Students must enroll in all credit-bearing courses for a grade. Only the UNIV (zero credit) course may be taken pass/fail. Audit registration is not permitted on UD Travel Study. Please refer to the University Catalog to verify requirements and prerequisites
Honors credit may be available. Check with the faculty director and the Honors program for approval (check before departure).
All students must enroll in at least 12 credits, as well as the 0-credit UNIV course.
The courses below have been pre-approved for UD students participating in this program. All courses, excluding language courses, are taught in English.

Scholars will enroll in POSC 240 Introduction to Global Politics and, with the support of UD academic advisors, will select four additional first-choice courses, as well as alternate choices in the event that there are scheduling conflicts.

Please note that the courses listed below have been reviewed by UD departments and approved as UD course equivalencies. Course offerings are subject to change.

All students must enroll in at least 12 credits, as well as the 0-credit UNIV course.
ANTH 101-072: Introduction to Social and Cultural Anthropology (3 credits)
Provider Equivalent: AN 1000: LE Introduction to Anthropology - Level 4
Survey course in American Anthropology. Biological and social-cultural backgrounds to the science of humanity. Methods of anthropological research.
Satisfies the following requirements:
University History Breadth
Arts and Sciences - Group B
Multicultural
ART 129-071: Design for Non-Majors (3 credits)
Provider Equivalent: AR 1005: Fundamentals of 2D Forms - Color & Design I
Introduction to the theory of color and its applications. Color, shape, form, and their relationships. Media and tools used to explore the functions of color. The surrounding world, either natural or simulated, used as a reference and inspiration for the completion of projects.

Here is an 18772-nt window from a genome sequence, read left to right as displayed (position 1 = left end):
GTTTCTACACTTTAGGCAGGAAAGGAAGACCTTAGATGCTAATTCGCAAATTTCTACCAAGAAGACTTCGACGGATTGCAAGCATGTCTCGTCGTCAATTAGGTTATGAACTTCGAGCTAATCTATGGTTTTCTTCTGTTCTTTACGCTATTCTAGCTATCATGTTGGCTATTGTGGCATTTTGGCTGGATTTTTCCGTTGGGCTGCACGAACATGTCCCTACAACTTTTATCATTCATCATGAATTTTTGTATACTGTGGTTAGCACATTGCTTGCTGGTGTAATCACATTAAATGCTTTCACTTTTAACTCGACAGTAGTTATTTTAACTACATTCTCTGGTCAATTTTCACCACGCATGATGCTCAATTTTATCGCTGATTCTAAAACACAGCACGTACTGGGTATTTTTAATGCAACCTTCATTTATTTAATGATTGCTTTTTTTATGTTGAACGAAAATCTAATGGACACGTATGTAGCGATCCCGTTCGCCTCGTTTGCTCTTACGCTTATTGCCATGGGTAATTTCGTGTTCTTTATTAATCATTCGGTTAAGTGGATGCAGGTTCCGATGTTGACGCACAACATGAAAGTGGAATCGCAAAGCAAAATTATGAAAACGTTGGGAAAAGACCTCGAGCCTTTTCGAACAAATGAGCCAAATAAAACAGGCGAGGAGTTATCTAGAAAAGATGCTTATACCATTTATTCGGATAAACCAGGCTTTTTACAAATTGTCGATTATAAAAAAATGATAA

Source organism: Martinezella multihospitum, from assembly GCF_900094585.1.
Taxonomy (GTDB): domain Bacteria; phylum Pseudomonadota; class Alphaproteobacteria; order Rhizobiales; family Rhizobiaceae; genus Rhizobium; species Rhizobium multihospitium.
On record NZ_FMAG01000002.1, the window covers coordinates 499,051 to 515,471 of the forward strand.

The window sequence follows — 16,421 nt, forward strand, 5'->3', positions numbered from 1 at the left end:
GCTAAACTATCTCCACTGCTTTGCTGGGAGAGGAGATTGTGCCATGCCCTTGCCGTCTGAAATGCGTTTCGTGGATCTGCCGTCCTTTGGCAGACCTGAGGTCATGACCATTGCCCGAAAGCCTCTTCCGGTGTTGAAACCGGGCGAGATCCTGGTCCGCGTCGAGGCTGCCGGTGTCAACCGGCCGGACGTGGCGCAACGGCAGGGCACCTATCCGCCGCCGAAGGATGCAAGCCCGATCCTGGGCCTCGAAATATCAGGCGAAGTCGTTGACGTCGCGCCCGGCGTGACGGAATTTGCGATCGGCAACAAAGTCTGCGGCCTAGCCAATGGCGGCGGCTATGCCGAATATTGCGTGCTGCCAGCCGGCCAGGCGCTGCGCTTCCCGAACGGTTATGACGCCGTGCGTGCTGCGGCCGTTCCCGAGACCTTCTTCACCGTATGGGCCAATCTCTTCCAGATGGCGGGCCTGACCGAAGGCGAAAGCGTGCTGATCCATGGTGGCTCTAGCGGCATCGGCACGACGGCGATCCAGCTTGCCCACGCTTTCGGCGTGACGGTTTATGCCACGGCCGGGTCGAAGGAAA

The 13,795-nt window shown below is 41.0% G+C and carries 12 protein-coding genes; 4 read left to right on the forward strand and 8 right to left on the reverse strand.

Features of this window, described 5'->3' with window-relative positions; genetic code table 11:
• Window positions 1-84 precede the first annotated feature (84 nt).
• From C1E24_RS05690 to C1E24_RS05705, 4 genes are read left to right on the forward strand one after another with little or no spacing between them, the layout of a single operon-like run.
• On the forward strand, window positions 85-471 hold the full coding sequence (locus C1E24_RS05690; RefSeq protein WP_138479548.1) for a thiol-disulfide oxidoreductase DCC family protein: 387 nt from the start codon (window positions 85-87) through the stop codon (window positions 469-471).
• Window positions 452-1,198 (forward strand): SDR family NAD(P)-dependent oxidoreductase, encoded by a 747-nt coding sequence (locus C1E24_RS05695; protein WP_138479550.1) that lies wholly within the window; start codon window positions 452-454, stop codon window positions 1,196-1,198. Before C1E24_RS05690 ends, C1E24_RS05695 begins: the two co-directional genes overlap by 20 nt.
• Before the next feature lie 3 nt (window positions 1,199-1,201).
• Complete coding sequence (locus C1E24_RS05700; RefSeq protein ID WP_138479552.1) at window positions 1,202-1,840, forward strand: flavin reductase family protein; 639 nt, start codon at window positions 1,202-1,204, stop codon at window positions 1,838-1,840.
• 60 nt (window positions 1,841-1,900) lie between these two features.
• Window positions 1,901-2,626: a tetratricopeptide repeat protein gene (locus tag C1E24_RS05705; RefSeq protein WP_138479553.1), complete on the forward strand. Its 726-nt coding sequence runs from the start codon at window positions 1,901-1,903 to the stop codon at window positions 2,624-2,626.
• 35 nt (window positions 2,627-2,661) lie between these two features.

Satisfies the following requirements:
University Arts/Humanities Breadth
Arts and Sciences - Group A
Other: May serve as ART 209 for Art Majors
UD Art majors require course substitution for ART 209 Core Design
ART 180-075: Digital Photography for Non-Majors (3 credits)
Provider Equivalent: AR 1017: Digital Image
Students will learn basic photography techniques and gain a thorough knowledge of Photoshop. Issues relating to memory, truth and the digital image, authorship and the concept of the amateur, and the unprecedented proliferation of images will be investigated. Students will learn a basic history of the recorded image, and explore current image strategies on the web and through the use of mobile phones. Concepts for image analysis and compositional meaning will be learned.
Satisfies the following requirements:
University Arts/Humanities Breadth
Arts and Sciences - Group A
Not applicable for UD ART majors
ART 204-071: Media/Design/Culture (3 credits)
Provider Equivalent: AR 2001/GD 2001: Visual Literacy
An investigation of a variety of visual structures as they appear in contemporary cultures through art, design and media. Visual rhetoric and visual meanings are examined through texts and creative practice.
Satisfies the following requirements:
University Arts/Humanities Breadth
Arts and Sciences - Group A
Multicultural
Other: Course satisfies Core requirements for UD Art majors
ART 231-073: Introduction to Painting (3 credits)
Provider Equivalent: AR 3025: Painting
Introduction to fundamental concepts of painting, both abstract and representational. Compositions showing the function of color, value scale, placement, proportion and volume.
Satisfies the following requirements:
University Arts/Humanities Breadth
Arts and Sciences - Group A
Other: May serve as ART 236 for Art majors
ART 250-070: Introduction to Sculpture (3 credits)
Provider Equivalent: AR 2007 Sculpture I
Concepts and contemporary solutions to 3-dimensional space. Sculptural principles, techniques, and materials. Exploration of matter and space. Analysis of artistic manifestations in 3-D space. Contemporary sculptural issues.
Satisfies the following requirements:
University Arts/Humanities Breadth
Arts and Sciences - Group A
ARTH 198-072: Studies in World Art and Architecture: History of Art I (3 credits)
Provider Equivalent: AT 1000 LE History of Art I
A survey of Western art from the Palaeolithic through the Medieval periods.
Satisfies the following requirements:
University Arts/Humanities Breadth